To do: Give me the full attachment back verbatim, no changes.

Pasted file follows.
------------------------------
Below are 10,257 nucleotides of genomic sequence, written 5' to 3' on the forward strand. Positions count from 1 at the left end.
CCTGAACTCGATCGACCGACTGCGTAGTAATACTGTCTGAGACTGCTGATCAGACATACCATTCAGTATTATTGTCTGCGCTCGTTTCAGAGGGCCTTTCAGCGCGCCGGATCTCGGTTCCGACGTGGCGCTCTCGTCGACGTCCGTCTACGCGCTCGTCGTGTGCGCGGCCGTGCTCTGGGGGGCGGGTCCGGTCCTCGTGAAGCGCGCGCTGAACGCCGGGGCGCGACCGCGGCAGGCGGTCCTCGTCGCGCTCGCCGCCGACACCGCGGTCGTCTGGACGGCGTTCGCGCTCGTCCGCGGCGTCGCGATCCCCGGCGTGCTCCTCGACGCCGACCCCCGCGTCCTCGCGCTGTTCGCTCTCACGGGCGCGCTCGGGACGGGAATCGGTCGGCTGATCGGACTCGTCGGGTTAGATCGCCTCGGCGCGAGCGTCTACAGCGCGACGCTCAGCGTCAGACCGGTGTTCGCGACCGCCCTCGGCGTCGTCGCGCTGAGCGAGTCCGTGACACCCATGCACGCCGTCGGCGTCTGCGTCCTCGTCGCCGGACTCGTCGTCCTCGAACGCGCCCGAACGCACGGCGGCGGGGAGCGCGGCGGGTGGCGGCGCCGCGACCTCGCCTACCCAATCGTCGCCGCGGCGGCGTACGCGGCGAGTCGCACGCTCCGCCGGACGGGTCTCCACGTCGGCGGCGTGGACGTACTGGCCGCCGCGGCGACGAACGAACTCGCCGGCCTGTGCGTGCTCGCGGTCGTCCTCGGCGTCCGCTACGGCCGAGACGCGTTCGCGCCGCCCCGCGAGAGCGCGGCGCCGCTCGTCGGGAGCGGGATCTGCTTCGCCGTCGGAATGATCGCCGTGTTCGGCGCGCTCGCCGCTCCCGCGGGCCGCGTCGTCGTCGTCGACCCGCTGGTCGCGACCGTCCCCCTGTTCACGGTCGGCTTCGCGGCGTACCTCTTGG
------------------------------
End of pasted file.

Below are 10,257 nucleotides of genomic sequence, written 5' to 3' on the forward strand. Positions count from 1 at the left end.
CCTGAACTCGATCGACCGACTGCGTAGTAATACTGTCTGAGACTGCTGATCAGACATACCATTCAGTATTATTGTCTGCGCTCGTTTCAGAGGGCCTTTCAGCGCGCCGGATCTCGGTTCCGACGTGGCGCTCTCGTCGACGTCCGTCTACGCGCTCGTCGTGTGCGCGGCCGTGCTCTGGGGGGCGGGTCCGGTCCTCGTGAAGCGCGCGCTGAACGCCGGGGCGCGACCGCGGCAGGCGGTCCTCGTCGCGCTCGCCGCCGACACCGCGGTCGTCTGGACGGCGTTCGCGCTCGTCCGCGGCGTCGCGATCCCCGGCGTGCTCCTCGACGCCGACCCCCGCGTCCTCGCGCTGTTCGCTCTCACGGGCGCGCTCGGGACGGGAATCGGTCGGCTGATCGGACTCGTCGGGTTAGATCGCCTCGGCGCGAGCGTCTACAGCGCGACGCTCAGCGTCAGACCGGTGTTCGCGACCGCCCTCGGCGTCGTCGCGCTGAGCGAGTCCGTGACACCCATGCACGCCGTCGGCGTCTGCGTCCTCGTCGCCGGACTCGTCGTCCTCGAACGCGCCCGAACGCACGGCGGCGGGGAGCGCGGCGGGTGGCGGCGCCGCGACCTCGCCTACCCAATCGTCGCCGCGGCGGCGTACGCGGCGAGTCGCACGCTCCGCCGGACGGGTCTCCACGTCGGCGGCGTGGACGTACTGGCCGCCGCGGCGACGAACGAACTCGCCGGCCTGTGCGTGCTCGCGGTCGTCCTCGGCGTCCGCTACGGCCGAGACGCGTTCGCGCCGCCCCGCGAGAGCGCGGCGCCGCTCGTCGGGAGCGGGATCTGCTTCGCCGTCGGAATGATCGCCGTGTTCGGCGCGCTCGCCGCTCCCGCGGGCCGCGTCGTCGTCGTCGACCCGCTGGTCGCGACCGTCCCCCTGTTCACGGTCGGCTTCGCGGCGTACCTCTTGG